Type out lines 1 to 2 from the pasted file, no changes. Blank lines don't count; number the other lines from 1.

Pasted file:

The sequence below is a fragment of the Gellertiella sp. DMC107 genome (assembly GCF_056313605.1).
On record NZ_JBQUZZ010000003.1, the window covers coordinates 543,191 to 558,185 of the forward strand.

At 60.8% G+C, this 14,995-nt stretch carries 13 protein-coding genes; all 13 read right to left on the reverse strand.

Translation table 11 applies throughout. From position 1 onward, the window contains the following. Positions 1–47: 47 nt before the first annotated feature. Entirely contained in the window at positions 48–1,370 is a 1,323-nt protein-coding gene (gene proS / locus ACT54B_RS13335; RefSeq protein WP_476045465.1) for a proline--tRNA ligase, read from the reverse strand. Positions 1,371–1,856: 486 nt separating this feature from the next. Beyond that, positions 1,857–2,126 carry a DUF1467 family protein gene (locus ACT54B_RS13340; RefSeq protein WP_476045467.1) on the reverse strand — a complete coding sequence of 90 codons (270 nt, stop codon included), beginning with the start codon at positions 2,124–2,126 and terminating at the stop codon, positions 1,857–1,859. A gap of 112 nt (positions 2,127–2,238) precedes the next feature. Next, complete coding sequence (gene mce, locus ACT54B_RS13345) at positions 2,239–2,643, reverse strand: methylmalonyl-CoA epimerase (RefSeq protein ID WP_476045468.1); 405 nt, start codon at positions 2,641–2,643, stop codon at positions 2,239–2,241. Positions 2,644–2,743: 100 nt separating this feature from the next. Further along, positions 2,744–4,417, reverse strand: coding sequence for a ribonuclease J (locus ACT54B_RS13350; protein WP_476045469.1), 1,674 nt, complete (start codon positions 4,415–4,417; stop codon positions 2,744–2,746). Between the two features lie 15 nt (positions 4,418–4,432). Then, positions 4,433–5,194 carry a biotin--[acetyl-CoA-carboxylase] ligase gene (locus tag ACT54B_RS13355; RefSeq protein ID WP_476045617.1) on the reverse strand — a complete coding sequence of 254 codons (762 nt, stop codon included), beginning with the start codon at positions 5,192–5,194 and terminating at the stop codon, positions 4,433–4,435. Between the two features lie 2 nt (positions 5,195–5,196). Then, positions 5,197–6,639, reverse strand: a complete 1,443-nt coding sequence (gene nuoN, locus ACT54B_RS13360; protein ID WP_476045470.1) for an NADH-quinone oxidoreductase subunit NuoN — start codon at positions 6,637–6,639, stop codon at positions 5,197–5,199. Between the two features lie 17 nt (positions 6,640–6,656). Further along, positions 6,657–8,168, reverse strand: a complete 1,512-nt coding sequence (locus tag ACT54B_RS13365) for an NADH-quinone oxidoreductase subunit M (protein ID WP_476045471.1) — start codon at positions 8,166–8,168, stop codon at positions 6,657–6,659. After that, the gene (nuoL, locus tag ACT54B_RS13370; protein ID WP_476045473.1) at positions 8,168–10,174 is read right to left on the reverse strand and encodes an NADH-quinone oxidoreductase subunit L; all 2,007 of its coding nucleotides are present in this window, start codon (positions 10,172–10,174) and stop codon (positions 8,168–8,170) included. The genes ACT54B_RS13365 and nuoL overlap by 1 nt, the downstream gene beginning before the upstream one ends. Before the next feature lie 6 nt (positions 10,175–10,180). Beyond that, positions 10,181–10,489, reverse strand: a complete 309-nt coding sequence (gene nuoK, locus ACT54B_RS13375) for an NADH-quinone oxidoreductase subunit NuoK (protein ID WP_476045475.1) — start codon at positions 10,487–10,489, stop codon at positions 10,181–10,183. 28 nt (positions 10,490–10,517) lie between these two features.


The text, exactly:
The sequence below is a fragment of the Gellertiella sp. DMC107 genome (assembly GCF_056313605.1).
On record NZ_JBQUZZ010000003.1, the window covers coordinates 543,191 to 558,185 of the forward strand.